Chapter 7
  1. Your Emotions and Your Health

185. Feel Better with Music

You might call music solace on the air waves. Dentists play music to reduce their patients’ anxiety. Hospitals pipe tunes into delivery rooms. And supermarkets broadcast music to keep shoppers rolling along. And the right kind of music can soothe your nerves. Soft, slow, low-pitched music lowers heart rate and blood pressure and relaxes muscles, while loud, fast, high-pitched music creates tension.

Consequently, soothing music is now used to reduce anxiety and pain associated with medical procedures and other unpleasantness. Here’s how to put soothing music to work for you.

  1. Do relax, select music that has a regular rhythm with no extremes in pitch.  Bach’s “Air on the G String,” Pachelbel’s “Canon in D,” Haydn’s “Cello Concerto in C,” and Debussy’s “Claire de Lune” are good examples.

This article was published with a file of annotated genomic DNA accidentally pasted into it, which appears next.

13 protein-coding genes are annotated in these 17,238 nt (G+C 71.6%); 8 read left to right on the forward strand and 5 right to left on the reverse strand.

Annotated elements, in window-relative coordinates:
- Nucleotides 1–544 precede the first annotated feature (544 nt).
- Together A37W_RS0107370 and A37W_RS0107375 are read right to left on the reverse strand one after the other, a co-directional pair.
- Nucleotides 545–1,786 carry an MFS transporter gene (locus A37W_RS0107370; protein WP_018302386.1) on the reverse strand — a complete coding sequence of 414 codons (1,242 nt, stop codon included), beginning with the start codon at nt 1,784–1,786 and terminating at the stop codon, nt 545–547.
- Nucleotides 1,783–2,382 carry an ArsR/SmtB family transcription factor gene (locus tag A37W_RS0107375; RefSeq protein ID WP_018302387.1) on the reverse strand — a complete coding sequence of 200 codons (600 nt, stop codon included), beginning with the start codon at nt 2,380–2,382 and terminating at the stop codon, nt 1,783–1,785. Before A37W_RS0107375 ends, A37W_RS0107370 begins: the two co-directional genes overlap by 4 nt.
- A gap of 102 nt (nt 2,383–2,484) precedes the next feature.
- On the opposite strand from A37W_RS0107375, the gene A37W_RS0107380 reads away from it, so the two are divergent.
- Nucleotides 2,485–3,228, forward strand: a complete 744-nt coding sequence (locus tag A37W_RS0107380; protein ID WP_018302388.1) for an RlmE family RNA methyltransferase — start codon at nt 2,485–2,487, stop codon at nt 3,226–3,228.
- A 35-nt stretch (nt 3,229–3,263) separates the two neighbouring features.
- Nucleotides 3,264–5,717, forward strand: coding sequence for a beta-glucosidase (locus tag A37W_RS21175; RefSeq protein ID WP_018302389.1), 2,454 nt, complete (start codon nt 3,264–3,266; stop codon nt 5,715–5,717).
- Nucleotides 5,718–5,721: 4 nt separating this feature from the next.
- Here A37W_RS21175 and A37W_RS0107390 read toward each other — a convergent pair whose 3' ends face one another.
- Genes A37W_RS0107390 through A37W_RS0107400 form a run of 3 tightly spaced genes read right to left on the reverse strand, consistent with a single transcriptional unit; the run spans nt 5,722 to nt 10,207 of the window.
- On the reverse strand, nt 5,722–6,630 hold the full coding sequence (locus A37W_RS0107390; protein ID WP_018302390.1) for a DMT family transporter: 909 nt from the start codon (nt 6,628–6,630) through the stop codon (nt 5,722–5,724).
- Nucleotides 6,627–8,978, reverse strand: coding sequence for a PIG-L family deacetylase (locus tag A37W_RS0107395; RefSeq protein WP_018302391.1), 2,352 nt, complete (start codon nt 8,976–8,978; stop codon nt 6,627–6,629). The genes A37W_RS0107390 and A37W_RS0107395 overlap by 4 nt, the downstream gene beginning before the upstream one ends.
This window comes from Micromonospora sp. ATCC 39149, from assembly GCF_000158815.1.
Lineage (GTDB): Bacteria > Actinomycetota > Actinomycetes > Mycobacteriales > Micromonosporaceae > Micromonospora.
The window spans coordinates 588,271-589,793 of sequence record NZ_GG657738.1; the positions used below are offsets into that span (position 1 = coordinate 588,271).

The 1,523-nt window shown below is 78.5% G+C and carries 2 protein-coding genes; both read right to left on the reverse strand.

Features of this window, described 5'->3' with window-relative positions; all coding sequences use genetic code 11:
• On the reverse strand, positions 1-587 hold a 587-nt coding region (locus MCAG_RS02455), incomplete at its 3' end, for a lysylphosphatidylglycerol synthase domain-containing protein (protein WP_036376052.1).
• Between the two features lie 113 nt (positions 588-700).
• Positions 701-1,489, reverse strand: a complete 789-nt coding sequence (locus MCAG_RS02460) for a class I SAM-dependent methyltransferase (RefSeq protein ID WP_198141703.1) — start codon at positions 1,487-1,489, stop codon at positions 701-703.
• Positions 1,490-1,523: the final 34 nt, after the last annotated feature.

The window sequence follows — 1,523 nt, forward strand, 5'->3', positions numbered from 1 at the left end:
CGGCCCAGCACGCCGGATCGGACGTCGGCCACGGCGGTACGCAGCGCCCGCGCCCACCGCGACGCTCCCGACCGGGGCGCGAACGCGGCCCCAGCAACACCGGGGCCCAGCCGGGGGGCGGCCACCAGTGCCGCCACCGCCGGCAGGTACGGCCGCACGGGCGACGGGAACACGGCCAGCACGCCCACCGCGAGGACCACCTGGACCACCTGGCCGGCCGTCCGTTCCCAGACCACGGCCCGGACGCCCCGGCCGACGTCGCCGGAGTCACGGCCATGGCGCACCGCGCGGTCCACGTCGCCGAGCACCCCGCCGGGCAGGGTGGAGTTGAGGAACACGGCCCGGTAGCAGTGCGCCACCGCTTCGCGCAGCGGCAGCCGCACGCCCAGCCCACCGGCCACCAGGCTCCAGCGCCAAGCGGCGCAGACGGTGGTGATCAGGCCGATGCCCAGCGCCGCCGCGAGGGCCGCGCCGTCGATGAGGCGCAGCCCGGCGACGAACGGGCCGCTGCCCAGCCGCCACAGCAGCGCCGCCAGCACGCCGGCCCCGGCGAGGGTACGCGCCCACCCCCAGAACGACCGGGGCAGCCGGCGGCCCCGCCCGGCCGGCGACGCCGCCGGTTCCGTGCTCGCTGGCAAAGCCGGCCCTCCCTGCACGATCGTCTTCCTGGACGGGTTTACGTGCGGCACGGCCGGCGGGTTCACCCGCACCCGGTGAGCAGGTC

2. To pull yourself out of a glum mood, listen to music that’s snappy and upbeat.

  3. To quiet a crying baby, play soft music with a tempo that’s the same as the human heart rate (70 to 80 beats per minute).

  4. To increase work productivity, turn on an easy listening radio station.  The music format is usually geared to the changes in mood people routinely experience in the course of the day: Bright and cheery music to get going in the morning, stimulating tunes during the prelunch slump, and relaxing music to wind down at day’s end.